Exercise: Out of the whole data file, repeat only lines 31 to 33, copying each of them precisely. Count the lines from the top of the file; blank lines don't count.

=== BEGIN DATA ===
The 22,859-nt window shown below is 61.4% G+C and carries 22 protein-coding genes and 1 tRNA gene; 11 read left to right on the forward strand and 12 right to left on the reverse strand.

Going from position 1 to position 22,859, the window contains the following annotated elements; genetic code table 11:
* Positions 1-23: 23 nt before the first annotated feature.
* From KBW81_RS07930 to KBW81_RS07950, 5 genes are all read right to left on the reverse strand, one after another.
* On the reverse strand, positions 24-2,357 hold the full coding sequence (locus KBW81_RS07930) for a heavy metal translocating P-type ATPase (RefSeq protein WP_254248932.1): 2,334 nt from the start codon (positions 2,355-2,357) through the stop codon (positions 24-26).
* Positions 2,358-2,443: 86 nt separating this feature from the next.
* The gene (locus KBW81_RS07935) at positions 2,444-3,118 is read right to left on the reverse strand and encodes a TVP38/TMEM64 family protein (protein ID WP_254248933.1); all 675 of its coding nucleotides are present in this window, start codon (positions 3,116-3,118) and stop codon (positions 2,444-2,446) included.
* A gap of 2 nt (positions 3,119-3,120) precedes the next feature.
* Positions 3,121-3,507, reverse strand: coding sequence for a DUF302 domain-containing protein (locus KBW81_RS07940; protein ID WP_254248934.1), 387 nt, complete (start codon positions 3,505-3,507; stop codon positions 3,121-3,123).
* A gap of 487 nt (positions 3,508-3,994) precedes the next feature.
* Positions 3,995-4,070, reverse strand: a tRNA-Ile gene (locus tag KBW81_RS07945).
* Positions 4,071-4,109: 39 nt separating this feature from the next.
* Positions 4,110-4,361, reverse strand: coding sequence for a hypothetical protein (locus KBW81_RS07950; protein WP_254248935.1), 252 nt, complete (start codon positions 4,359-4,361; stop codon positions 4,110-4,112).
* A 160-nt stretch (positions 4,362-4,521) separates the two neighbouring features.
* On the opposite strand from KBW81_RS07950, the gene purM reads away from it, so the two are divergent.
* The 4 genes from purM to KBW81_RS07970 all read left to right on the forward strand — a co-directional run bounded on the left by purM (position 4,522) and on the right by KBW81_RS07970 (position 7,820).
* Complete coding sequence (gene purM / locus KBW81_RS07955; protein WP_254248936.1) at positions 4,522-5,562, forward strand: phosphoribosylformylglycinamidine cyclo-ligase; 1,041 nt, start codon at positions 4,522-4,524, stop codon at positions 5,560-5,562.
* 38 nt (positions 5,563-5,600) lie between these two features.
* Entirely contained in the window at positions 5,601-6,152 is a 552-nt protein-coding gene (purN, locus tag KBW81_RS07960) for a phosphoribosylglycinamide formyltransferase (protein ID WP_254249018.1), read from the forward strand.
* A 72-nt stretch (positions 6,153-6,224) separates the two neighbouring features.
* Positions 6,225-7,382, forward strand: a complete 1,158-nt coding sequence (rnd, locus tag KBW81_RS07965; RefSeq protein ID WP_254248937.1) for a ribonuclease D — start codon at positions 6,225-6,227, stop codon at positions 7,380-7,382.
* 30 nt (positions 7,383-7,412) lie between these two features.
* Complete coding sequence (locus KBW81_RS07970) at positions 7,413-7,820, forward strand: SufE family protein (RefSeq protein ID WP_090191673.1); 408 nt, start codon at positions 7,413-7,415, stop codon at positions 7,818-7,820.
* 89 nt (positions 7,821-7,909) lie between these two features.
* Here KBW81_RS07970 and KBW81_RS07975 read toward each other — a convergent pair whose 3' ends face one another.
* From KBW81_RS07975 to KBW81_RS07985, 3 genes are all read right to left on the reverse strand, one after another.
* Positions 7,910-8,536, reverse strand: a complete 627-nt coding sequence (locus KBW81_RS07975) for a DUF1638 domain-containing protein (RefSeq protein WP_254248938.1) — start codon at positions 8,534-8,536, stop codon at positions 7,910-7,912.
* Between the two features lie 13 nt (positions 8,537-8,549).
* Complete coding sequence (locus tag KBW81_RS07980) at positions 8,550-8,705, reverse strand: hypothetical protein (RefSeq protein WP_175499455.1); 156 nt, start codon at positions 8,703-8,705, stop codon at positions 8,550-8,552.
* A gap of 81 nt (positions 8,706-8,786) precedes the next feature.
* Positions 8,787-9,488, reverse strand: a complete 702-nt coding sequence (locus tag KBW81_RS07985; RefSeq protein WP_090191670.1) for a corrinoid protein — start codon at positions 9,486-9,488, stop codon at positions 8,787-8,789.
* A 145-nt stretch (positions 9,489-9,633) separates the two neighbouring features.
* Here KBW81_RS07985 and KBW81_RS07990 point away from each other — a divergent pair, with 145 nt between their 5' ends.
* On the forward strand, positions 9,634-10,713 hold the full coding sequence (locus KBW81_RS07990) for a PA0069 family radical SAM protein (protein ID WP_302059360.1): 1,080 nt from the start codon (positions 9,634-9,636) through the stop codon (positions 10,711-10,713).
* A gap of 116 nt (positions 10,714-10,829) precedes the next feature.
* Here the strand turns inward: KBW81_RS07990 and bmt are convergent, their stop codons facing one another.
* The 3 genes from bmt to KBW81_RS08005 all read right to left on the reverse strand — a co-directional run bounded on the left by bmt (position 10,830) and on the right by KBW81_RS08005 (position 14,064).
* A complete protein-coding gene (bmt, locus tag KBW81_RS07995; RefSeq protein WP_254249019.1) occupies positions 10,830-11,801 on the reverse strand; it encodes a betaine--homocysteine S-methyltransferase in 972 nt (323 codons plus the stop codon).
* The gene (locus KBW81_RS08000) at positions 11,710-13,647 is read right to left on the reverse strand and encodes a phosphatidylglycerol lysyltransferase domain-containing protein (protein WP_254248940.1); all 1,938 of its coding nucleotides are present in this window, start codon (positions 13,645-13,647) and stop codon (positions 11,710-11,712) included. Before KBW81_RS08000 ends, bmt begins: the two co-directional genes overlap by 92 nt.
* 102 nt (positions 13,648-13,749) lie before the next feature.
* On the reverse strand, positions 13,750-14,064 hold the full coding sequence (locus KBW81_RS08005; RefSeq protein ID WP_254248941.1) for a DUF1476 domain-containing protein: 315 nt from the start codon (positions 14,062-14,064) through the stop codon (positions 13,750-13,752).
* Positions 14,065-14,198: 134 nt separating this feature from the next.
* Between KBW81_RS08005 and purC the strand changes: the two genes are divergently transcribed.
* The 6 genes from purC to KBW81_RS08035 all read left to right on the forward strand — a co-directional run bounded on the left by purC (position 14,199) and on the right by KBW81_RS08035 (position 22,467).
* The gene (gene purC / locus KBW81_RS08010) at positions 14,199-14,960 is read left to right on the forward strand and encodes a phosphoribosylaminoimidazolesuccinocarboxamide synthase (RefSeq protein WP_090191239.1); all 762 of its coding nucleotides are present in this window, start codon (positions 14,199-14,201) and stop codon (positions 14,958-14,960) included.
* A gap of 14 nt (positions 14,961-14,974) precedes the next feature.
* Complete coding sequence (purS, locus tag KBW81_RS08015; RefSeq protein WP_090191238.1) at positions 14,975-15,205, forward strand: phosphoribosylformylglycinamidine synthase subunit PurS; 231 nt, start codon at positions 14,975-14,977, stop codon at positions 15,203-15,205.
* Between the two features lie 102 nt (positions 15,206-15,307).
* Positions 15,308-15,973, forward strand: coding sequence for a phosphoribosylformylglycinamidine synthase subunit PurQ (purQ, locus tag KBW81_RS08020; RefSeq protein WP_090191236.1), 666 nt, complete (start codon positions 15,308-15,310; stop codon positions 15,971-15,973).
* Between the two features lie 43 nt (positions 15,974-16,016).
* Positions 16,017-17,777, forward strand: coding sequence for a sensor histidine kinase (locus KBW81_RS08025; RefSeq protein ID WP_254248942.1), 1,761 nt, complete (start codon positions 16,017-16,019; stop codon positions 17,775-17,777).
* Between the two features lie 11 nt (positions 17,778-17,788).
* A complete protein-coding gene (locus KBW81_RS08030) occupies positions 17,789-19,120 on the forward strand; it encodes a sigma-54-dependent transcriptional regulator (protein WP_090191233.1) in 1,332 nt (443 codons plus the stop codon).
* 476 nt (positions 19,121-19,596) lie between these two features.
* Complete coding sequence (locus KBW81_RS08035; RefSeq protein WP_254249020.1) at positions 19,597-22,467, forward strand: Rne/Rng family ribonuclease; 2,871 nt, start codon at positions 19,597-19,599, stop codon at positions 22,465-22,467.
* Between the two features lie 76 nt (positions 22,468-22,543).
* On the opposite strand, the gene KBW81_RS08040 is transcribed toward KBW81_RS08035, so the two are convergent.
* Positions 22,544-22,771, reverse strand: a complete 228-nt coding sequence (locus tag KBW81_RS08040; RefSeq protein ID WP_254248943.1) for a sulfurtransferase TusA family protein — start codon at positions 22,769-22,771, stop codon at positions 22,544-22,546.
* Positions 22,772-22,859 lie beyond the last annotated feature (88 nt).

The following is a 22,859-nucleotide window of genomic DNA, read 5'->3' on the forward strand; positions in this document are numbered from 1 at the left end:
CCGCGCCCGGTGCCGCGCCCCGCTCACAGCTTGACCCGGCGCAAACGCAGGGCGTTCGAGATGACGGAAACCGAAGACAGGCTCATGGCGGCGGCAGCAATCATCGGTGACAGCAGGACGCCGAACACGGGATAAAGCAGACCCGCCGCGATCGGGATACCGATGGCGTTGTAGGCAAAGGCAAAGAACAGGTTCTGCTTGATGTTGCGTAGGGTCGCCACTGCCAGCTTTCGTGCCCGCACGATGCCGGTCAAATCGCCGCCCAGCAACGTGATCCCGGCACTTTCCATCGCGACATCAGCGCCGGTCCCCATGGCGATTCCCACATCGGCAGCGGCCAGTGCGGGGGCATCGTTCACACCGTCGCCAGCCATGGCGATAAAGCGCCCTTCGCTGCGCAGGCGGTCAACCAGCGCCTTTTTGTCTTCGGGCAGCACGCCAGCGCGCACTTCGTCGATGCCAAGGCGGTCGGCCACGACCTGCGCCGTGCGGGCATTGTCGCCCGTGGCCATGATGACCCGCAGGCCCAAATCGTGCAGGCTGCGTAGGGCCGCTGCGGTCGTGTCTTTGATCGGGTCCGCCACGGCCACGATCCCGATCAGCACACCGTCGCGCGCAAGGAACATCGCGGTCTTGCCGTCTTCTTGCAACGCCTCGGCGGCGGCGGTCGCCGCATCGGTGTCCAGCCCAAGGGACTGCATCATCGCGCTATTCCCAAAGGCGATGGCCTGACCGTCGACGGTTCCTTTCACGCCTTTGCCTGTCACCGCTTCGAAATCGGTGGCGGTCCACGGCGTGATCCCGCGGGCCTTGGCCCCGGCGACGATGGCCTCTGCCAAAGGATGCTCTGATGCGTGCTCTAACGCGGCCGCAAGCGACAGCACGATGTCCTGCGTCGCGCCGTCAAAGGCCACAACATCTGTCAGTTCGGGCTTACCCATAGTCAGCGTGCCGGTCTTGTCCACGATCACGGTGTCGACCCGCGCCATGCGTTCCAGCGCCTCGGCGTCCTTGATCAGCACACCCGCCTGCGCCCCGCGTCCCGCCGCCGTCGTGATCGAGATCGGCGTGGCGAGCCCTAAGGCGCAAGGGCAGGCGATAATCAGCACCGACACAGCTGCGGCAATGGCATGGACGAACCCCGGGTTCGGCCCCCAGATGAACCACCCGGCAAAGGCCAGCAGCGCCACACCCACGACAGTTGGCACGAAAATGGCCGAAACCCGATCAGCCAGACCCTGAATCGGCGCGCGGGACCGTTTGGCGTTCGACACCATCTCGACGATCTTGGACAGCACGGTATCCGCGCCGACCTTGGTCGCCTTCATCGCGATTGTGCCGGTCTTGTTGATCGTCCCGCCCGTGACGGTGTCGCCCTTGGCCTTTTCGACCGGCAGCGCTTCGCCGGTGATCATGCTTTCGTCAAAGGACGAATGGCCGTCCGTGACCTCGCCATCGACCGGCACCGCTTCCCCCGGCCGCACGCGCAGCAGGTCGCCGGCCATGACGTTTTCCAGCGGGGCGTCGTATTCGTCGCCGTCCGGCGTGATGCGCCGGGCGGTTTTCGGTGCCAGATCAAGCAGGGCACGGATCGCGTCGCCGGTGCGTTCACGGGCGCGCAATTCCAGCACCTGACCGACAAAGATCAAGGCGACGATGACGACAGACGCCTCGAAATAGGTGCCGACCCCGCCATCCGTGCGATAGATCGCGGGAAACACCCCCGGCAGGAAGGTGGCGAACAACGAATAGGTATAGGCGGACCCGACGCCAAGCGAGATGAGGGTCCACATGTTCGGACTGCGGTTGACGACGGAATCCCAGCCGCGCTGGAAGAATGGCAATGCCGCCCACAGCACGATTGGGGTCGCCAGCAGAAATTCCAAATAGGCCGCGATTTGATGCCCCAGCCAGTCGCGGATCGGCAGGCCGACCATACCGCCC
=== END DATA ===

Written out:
* Positions 8,787-9,488, reverse strand: a complete 702-nt coding sequence (locus tag KBW81_RS07985; RefSeq protein WP_090191670.1) for a corrinoid protein — start codon at positions 9,486-9,488, stop codon at positions 8,787-8,789.
* A 145-nt stretch (positions 9,489-9,633) separates the two neighbouring features.
* Here KBW81_RS07985 and KBW81_RS07990 point away from each other — a divergent pair, with 145 nt between their 5' ends.